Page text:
Citing the controversial and questioned undercover videos, a House panel voted Wednesday to outlaw the use of aborted fetuses for medical research.
Sen. Nancy Barto, R-Phoenix, said Arizona needs to end “this horrendous trafficking in body parts, baby fetal body parts.” If SB1474 becomes law, the only thing doctors and laboratories could do is test the tissue to diagnose the life or health of the mother or the fetus, or conduct pathological studies to find out if the fetus was diseased.
The Judiciary Committee also approved legislation to:
-Ban medication abortions after the seventh week of pregnancy, forcing women who want to terminate a pregnancy beyond that to undergo a surgical procedure. SB1324 replaces a similar law that was approved last year but struck down by a judge.
-Preclude state employees from donating through payroll deductions to Planned Parenthood and any organization that provides elective abortions. Senate President Andy Biggs, sponsor of SB1485, said there is no reason to use state resources to support a procedure he and other finds “reprehensible.”
All three measures were approved on 4-2 party-line votes. They now go to the full House.
Cathi Herrod of the Center for Arizona Policy said Arizona had a law that was thought to ban research using fetal tissue. But she said it was struck down in 2000 by a federal appeals court over its wording.
SB1474 goes beyond the ban on research. It would make it a state crime not only to sell fetal tissue, something already illegal under federal law, but even to give it away or transfer it, something that is now permitted.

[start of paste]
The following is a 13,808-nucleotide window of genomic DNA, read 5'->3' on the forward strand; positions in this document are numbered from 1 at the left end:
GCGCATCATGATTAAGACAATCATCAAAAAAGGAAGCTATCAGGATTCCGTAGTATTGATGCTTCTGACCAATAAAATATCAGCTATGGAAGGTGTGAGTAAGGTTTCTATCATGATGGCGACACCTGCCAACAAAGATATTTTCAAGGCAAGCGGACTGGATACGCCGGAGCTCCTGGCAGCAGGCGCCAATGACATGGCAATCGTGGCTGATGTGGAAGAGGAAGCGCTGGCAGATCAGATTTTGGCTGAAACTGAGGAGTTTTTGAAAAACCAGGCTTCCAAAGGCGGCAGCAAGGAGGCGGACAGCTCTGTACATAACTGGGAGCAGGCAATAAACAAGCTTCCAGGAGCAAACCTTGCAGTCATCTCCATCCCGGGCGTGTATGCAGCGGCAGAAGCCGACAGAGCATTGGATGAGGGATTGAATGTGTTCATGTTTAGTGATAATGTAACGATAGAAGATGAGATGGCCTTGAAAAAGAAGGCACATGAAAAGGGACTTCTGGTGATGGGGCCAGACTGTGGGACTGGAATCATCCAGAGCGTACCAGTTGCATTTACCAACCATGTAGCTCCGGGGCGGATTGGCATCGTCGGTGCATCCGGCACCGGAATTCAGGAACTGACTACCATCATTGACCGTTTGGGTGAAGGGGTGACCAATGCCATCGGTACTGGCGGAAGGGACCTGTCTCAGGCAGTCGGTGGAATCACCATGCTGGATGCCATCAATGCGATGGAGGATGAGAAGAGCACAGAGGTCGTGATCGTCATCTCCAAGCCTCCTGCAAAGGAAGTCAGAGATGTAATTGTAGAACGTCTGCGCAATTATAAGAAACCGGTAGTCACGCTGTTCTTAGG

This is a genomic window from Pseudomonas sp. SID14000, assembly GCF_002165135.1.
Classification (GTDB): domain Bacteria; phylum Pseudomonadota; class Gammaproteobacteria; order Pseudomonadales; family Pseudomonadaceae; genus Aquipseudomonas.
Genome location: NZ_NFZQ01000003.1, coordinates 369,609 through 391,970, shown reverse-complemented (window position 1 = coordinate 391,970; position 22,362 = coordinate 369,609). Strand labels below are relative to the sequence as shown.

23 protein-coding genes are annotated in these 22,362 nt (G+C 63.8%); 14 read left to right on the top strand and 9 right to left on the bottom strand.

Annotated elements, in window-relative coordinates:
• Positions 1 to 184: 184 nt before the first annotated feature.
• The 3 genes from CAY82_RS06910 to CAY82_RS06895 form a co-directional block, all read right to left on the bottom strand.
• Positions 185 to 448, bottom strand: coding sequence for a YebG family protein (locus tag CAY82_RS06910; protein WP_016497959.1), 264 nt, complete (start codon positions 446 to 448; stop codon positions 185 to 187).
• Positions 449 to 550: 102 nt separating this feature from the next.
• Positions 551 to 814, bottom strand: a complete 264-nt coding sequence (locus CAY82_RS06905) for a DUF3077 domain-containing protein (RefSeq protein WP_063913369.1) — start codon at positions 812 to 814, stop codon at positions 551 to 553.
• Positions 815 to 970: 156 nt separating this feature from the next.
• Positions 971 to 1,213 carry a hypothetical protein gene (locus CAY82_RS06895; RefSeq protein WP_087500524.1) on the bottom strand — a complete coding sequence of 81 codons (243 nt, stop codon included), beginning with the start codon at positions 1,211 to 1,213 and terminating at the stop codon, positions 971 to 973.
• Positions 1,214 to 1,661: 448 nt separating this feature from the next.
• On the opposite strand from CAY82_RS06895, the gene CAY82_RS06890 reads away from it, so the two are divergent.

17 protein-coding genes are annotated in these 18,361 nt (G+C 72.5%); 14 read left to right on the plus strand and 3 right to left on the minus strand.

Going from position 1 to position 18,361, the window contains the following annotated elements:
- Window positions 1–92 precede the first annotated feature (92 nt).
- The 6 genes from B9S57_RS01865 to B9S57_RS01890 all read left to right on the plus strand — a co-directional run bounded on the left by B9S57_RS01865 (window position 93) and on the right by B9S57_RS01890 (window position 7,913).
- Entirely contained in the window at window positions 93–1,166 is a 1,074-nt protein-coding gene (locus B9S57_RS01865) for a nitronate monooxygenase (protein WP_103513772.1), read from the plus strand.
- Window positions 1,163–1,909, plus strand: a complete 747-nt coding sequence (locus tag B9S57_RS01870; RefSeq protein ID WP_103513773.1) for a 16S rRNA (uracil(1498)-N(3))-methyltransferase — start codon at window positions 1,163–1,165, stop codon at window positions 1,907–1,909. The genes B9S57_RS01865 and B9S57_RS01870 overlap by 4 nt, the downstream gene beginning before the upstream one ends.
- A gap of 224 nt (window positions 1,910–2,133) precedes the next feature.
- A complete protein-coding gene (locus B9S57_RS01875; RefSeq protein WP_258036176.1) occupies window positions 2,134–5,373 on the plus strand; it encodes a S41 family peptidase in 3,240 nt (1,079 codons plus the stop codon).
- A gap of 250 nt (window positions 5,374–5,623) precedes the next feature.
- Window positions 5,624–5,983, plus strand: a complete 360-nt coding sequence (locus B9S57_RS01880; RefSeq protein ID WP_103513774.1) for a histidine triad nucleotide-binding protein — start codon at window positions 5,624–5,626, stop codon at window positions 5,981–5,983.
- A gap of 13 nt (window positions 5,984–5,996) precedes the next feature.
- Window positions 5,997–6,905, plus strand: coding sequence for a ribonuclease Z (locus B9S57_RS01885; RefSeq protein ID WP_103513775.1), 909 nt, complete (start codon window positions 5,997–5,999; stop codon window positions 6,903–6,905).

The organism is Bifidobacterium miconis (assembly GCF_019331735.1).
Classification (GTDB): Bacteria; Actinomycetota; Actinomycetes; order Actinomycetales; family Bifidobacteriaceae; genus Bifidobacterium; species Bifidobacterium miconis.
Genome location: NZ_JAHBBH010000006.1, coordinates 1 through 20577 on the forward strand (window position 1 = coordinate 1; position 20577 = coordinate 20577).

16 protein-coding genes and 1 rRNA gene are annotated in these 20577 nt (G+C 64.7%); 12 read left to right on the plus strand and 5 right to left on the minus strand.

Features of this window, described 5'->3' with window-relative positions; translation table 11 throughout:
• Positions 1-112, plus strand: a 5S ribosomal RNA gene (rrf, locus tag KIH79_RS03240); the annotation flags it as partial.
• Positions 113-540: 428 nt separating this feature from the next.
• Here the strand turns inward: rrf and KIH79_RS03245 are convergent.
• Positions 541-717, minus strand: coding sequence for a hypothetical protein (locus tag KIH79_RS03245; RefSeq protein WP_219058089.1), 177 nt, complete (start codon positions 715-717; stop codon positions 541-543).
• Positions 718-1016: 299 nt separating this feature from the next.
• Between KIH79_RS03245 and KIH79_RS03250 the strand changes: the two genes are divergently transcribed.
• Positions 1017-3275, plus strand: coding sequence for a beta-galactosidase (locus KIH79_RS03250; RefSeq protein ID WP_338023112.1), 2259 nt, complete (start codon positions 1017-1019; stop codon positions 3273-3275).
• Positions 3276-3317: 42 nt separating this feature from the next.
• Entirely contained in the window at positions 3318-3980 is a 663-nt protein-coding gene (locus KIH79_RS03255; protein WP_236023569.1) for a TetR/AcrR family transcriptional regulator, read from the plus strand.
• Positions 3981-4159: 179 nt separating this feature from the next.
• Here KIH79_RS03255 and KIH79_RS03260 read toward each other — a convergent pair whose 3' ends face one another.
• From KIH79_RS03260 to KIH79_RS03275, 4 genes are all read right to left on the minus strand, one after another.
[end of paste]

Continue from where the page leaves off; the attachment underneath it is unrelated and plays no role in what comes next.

Rep. Randall Friese, D-Tucson, said that would even undermine the ability of a woman who terminates a pregnancy to tell the clinic to donate the tissue for medical research. But Herrod said that’s not necessary, calling fetal tissue research “antiquated science” and saying that any medical advances are coming from adult stem cell research.
Much of the discussion, however, was around those undercover videos released by the Center for Medical Progress. They purport to show Planned Parenthood officials — though none from Arizona — discussing the harvesting and sale of fetal tissues.
“My understanding is the videos were investigated and there was no wrongdoing found,” Friese said. And he noted that a grand jury in Texas not only cleared Planned Parenthood of any wrongdoing but actually indicted the two undercover videographers.
“That doesn’t change the fact that these videos were released and they have proven to be verifiable,” Barto responded.